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THE FIX

HOW NATIONS SURVIVE AND THRIVE IN A WORLD IN DECLINE

An important and unusually engrossing book that merits wide attention.

Foreign Affairs managing editor Tepperman (co-editor: Iran and the Bomb: Solving the Persian Puzzle, 2012, etc.) offers a stirring account of the achievements of risk-taking political leaders.

Based on more than 100 interviews and the author’s deep understanding of international affairs, this welcome book makes “a data-driven case for optimism at a moment of gathering darkness” by exploring how leaders in nations from Brazil and Canada to South Korea and Indonesia have successfully tackled major world problems, including inequality, immigration, corruption, civil war, Islamic extremism, and others. What’s remarkable is Tepperman’s ability to identify and tell the complex stories of places where realistic, pragmatic, and determined leadership at the top has triumphed over staggering challenges. In Rwanda, where 1 million people died in civil warfare between the Hutu majority and the Tutsi minority, President Paul Kagame used local community tribunals to foster reconciliation based on compromise. In Mexico, President Enrique Peña Nieto convinced three warring political parties to overcome their differences and govern again. In Singapore, former Prime Minister Harry Lee created good-governance initiatives to battle serious corruption, including a tool kit to detect wrongdoing. Perhaps most fascinating is the market-friendly cash-transfer program begun under former President Luiz Inácio Lula da Silva in Brazil, which brought some 40 million people into the middle class between 2003 and 2011. Least expected among “nations” overcoming political gridlock is New York City, where Mayor Michael Bloomberg circumvented post–9/11 federal inertia and built a formidable intelligence and counterterrorism apparatus. In each instance, writes the author, government leaders ranging from repressive rulers to liberal democrats embraced crisis as an opportunity for action. Aiming for less than perfection, they expected to make mistakes, gave no faction everything it wanted, and succeeded. While recognizing the unique aspects of each nation’s experience, Tepperman finds lessons that can serve as templates elsewhere. Many readers will be astonished to realize that these success stories—all rendered at length in polished prose—have been lurking amid excessive doom-and-gloom headlines.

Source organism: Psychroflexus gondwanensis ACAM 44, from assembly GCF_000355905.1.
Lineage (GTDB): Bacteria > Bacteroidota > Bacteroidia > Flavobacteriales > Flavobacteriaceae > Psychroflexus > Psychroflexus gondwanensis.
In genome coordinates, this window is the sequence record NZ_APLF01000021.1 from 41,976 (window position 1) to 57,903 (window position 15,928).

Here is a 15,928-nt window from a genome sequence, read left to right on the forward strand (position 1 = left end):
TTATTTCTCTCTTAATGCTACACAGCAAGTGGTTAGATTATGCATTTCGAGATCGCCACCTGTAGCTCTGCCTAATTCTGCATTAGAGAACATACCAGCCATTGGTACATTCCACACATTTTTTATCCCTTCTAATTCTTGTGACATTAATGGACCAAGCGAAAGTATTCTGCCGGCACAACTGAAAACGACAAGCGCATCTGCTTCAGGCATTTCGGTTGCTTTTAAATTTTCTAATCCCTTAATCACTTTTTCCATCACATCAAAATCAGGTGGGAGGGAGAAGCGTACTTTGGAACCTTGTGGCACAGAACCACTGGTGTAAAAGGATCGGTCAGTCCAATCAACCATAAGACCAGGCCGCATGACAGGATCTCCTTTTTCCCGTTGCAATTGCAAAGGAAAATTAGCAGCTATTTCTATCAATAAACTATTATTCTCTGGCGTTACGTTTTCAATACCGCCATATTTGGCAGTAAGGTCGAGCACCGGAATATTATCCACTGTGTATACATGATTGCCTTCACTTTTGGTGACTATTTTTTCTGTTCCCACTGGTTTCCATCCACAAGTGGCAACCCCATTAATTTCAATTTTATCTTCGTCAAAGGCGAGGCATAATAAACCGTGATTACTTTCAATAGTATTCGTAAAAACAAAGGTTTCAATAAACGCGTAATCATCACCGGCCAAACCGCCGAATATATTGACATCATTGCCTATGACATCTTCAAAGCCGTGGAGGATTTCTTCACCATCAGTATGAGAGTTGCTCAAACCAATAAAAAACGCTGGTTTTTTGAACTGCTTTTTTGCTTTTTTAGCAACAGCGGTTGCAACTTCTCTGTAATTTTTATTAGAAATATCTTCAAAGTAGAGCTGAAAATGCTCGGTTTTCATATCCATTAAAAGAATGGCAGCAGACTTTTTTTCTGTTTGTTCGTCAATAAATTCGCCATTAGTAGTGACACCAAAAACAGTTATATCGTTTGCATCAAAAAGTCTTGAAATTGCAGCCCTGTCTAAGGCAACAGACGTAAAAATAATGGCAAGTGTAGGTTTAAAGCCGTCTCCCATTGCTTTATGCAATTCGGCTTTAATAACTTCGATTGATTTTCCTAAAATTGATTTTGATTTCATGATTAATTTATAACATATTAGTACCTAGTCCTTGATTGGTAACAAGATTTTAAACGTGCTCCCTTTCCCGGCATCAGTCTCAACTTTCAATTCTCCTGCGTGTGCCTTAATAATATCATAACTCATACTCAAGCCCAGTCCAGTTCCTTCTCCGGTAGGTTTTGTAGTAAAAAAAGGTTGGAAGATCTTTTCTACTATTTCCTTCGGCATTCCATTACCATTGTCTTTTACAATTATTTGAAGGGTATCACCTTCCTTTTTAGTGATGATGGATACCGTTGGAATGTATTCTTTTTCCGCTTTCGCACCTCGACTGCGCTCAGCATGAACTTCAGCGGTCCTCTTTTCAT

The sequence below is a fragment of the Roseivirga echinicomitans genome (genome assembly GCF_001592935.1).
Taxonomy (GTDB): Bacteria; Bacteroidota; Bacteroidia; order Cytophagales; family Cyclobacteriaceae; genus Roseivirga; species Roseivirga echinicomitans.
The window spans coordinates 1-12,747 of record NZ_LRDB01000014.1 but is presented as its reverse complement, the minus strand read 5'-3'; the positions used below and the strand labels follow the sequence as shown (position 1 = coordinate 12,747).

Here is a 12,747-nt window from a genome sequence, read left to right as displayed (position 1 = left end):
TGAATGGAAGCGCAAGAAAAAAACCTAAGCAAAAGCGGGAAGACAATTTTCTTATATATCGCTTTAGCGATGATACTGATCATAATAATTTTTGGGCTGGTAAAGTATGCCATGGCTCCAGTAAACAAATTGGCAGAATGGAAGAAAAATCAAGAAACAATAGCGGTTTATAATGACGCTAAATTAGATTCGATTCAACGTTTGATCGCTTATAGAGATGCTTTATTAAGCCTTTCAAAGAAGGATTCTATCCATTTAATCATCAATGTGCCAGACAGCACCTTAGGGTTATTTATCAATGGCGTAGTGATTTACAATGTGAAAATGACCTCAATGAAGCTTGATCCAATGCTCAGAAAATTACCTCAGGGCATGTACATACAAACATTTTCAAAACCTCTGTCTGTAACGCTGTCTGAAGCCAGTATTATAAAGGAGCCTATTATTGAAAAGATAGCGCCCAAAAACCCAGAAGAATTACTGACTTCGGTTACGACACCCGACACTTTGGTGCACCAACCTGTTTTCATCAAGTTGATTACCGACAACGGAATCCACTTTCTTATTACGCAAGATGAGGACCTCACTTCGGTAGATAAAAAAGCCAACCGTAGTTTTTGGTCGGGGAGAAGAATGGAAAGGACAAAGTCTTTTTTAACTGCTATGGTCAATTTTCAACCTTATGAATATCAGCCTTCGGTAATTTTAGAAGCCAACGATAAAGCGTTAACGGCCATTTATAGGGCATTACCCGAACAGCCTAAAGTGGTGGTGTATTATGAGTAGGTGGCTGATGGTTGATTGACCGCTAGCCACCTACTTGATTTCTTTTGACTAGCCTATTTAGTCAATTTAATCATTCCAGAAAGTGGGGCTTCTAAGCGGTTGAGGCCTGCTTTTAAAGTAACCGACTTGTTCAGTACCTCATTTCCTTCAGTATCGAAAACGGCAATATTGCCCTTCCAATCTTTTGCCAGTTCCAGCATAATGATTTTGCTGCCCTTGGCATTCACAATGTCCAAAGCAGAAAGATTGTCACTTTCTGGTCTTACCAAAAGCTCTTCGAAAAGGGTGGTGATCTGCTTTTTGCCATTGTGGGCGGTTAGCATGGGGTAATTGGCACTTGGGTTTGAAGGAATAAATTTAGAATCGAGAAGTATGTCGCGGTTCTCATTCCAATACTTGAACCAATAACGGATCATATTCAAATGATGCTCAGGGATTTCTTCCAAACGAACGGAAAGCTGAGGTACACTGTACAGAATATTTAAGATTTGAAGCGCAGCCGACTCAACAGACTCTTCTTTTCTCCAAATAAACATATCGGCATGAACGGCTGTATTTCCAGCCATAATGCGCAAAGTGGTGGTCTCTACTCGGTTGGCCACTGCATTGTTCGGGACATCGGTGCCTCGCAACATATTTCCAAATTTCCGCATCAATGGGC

An important and unusually engrossing book that merits wide attention.

Pub Date: Sept. 20, 2016

ISBN: 978-1-101-90298-1

Page Count: 320

Publisher: Tim Duggan Books/Crown

Review Posted Online: June 20, 2016

Kirkus Reviews Issue: July 1, 2016

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A PEOPLE'S HISTORY OF THE UNITED STATES